On the other hand, the demands for “civilian nuclear power” are problematic The demand is for a full nuclear fuel cycle capability, on Saudi soil. The “civilian justification” for such a request is the tapping of natural resources, i.e., mining uranium and transforming it into “yellowcake,” converting it to gas (UF6), and enriching it to the level necessary to produce nuclear fuel rods for power reactors (generating electricity), for local use and export.

Make no mistake, as many do: The Saudis have not asked for nuclear power reactors for the sake of generating electricity, as the Chinese, for example, are offering them. That would not pose a problem, if the reactors and their fuel sources came from the outside the kingdom and were taken out after they were used (like the reactor that Russia supplied Iran at Bushehr). The problem is that the Saudis seek a full fuel cycle on their soil, including enrichment.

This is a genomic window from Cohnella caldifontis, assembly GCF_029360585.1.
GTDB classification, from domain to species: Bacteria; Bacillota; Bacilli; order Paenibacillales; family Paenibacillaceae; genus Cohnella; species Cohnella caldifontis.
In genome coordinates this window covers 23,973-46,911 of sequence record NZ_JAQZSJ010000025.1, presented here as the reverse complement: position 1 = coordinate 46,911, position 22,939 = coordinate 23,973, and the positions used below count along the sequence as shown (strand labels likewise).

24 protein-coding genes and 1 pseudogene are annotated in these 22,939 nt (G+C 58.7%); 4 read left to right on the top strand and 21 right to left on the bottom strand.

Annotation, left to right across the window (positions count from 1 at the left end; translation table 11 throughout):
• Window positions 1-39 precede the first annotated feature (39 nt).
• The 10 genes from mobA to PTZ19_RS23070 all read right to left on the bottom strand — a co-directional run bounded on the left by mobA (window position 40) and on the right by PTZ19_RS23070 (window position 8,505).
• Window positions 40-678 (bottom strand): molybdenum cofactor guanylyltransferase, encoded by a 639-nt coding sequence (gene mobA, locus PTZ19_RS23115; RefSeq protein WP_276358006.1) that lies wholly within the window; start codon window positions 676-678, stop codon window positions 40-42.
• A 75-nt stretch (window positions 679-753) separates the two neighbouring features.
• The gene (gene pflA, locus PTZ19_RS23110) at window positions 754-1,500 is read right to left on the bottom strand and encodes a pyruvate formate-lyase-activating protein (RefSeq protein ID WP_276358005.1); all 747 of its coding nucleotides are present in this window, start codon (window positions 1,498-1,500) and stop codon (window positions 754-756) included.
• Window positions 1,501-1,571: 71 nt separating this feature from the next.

The Saudis are ready for any supervision and control measures imposed by the US and the International Atomic Energy Agency to prevent a future shift to a military program. Despite all the reports about experts from all sides seeking and finding ways to “square the circle,” I recommend continuing with the old approach of not rolling the dice when it comes to nuclear capabilities. MBS’ interview in which he said that the kingdom will have nuclear weapons if Iran gets them, validates this approach. We should ignore irresponsible reports saying Israel is developing “hidden capabilities” that in the future will prevent Saudi Arabia from shifting to a military nuclear program. Even if someone will prove that such verification methods have a high success rate, there is no way of knowing how things unfold. If Israel’s rejection of allowing enrichment means the derailment of normalization deals, so be it. Israel should not give in; this is essential.